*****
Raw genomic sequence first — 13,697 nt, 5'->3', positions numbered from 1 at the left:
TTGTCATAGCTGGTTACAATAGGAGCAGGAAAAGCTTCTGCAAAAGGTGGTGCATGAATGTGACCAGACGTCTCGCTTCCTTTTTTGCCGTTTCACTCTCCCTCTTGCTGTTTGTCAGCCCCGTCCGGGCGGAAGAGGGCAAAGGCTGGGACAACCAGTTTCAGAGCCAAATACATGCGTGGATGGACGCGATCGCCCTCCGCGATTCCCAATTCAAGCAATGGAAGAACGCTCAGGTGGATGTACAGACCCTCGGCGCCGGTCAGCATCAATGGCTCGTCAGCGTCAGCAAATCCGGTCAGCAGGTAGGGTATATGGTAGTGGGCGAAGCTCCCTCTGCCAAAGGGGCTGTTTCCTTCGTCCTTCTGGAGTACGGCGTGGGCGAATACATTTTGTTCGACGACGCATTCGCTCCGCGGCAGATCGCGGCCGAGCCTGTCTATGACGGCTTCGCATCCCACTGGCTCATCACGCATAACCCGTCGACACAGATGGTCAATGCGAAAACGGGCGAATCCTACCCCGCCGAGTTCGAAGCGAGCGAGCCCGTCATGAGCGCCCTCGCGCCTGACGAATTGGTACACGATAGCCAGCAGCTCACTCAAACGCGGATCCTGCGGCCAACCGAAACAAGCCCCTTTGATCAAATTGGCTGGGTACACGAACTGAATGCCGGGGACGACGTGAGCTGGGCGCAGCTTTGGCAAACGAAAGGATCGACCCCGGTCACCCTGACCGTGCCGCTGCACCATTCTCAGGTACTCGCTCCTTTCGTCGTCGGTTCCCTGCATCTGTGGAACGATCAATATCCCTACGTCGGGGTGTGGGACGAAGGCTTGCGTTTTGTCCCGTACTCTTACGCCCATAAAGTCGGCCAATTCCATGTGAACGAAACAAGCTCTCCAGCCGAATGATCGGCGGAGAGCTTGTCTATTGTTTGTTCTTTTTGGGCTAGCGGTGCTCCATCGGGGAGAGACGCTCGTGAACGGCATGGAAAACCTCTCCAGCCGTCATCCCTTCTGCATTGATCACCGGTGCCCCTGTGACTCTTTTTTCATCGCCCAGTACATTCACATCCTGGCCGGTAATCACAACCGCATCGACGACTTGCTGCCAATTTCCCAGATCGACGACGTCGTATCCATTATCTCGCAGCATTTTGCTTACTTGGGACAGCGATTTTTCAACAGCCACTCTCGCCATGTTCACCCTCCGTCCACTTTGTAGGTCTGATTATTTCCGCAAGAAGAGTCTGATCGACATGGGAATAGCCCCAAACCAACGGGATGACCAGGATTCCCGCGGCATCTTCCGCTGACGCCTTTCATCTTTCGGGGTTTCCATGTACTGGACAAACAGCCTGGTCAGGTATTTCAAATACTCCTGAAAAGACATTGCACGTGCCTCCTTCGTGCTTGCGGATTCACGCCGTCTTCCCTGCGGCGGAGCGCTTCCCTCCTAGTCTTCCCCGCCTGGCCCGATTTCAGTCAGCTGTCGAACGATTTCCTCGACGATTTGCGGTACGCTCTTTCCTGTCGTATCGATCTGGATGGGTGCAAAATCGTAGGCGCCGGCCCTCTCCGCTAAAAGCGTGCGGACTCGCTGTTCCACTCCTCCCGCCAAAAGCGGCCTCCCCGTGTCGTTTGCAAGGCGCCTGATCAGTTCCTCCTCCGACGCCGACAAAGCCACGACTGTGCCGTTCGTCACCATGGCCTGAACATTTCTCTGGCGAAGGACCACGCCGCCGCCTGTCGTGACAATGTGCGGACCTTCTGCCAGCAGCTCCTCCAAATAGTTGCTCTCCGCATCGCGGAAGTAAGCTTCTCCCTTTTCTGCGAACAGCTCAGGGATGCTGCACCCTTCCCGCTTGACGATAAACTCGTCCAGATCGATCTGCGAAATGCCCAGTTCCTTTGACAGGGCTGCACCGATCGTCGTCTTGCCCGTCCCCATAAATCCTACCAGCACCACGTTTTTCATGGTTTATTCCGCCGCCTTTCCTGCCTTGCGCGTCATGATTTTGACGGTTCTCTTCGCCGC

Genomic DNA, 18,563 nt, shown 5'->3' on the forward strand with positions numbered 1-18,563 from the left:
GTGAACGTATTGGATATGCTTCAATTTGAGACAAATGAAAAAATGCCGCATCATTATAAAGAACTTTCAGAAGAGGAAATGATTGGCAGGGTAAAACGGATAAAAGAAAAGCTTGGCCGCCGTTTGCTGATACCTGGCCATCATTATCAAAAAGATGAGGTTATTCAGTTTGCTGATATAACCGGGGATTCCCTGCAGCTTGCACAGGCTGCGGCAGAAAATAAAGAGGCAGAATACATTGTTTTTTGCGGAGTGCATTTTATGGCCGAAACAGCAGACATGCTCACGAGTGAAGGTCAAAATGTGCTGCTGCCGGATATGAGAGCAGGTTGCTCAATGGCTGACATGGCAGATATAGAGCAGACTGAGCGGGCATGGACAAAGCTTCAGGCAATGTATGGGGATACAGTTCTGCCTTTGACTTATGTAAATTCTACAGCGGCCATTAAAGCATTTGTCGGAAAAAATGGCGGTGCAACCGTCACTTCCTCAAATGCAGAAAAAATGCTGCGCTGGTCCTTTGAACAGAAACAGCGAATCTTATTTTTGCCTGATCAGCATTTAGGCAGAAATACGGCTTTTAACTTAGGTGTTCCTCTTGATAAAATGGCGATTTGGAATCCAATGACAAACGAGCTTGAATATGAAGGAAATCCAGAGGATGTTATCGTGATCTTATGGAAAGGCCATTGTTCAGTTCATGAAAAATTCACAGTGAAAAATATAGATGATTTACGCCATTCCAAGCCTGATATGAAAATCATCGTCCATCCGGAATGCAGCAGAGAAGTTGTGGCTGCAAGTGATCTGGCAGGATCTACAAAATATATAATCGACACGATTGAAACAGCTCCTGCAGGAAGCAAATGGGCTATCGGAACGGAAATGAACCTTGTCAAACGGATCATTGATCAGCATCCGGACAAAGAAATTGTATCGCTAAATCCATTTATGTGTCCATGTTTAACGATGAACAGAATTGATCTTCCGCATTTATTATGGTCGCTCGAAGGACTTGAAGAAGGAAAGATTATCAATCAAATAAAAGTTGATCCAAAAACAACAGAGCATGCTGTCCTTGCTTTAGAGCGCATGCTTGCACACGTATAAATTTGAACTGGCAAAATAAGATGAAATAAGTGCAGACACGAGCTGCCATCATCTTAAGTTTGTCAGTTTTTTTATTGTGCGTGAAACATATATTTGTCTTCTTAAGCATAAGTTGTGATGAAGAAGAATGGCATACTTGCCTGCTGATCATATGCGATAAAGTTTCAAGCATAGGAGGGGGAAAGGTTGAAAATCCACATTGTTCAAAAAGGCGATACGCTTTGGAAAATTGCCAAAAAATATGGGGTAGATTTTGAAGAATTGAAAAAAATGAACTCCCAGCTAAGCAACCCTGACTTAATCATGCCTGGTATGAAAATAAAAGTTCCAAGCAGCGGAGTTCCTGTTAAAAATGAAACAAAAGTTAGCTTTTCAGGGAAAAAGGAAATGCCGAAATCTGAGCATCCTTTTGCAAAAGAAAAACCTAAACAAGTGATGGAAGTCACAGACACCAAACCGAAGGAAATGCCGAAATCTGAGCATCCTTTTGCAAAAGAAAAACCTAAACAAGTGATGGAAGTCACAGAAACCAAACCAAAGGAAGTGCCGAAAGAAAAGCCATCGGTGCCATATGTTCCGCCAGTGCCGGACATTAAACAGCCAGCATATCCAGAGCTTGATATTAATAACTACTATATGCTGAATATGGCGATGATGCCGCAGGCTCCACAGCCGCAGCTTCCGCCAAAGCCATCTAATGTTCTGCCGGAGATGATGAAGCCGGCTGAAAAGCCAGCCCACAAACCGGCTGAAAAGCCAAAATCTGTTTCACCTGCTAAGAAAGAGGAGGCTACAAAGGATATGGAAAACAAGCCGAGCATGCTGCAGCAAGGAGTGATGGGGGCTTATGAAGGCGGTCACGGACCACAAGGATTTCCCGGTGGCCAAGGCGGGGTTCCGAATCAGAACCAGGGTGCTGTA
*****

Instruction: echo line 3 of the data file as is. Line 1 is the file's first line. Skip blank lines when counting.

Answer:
Genomic DNA, 18,563 nt, shown 5'->3' on the forward strand with positions numbered 1-18,563 from the left: